But the Old Testament prophet Isaiah saw this coming day of excess and had much to say about it. A lot of his prophecies are almost incomprehensible, because his language simply did not have the vocabulary to describe the modern marvels he observed. But there are areas where his message transcends language and experience, and one area where his message comes through loud clear is in clothing. In chapter three of his writings, starting in verse 16 he makes what must have seemed to him like an exhaustive list of all the clothing, accessories, jewelry and doodads that the women of the church in the last days would wear. I find it doubtful that he realized what a small portion of the inventory of a modern clothing store he was actually mentioning. Here's a summary of his list:

The daughters of Zion are haughty, and walk with stretched forth necks and wanton eyes, walking and mincing as they go...tinkling ornaments about their feet, cauls, round tires like the moon, chains, bracelets, mufflers, bonnets, ornaments of the legs, headbands, tablets, earrings, rings, nose jewels, changeable suits of apparel, mantles, wimples, crisping pins, glasses, fine linen, hoods, veils.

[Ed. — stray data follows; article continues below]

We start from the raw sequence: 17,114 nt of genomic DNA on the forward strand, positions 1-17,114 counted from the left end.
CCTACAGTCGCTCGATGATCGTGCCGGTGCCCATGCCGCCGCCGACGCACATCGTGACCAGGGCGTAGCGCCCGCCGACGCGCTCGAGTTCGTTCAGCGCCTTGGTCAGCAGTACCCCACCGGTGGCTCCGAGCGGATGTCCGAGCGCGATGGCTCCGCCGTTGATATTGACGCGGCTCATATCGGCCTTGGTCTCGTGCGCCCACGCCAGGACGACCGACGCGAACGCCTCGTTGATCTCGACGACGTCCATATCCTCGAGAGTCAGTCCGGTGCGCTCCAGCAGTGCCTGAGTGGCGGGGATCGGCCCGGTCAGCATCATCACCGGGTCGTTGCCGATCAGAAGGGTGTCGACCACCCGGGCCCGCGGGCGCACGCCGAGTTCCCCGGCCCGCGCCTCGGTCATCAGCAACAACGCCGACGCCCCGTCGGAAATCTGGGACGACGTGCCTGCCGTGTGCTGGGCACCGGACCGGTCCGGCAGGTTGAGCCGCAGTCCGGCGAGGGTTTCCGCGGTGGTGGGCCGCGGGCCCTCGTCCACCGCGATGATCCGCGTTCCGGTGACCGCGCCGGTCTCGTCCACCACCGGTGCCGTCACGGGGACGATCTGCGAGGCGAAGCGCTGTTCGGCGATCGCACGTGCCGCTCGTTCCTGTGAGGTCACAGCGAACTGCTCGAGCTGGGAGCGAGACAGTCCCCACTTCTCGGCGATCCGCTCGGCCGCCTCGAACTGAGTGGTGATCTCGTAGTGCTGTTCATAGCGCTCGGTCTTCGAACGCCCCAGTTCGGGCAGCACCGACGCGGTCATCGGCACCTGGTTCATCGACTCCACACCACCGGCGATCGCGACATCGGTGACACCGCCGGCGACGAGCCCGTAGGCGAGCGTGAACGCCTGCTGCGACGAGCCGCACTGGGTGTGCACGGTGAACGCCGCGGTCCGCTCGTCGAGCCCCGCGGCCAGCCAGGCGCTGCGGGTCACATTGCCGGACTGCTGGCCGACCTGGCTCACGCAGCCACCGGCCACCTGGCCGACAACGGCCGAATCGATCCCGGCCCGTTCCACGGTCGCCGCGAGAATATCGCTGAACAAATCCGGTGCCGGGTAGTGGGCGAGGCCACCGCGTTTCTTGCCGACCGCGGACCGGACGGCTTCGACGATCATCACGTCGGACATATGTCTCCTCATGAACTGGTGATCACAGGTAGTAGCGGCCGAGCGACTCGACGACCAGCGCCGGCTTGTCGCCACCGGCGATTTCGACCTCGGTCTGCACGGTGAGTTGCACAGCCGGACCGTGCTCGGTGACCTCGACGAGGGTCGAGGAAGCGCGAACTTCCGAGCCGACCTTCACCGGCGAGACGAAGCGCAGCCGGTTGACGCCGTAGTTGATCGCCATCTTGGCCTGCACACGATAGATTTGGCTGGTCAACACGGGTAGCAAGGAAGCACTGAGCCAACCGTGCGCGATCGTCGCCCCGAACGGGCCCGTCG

Yeah dude. That's NOTHING.

There is so much more we could be doing in the arts, in the sciences, in personal improvement and in achieving peace in the world and overcoming poverty, were we not still hopelessly obsessed with obtaining ever-increasing amounts of food, shelter, clothing and mindless entertainment to fill in the extra time.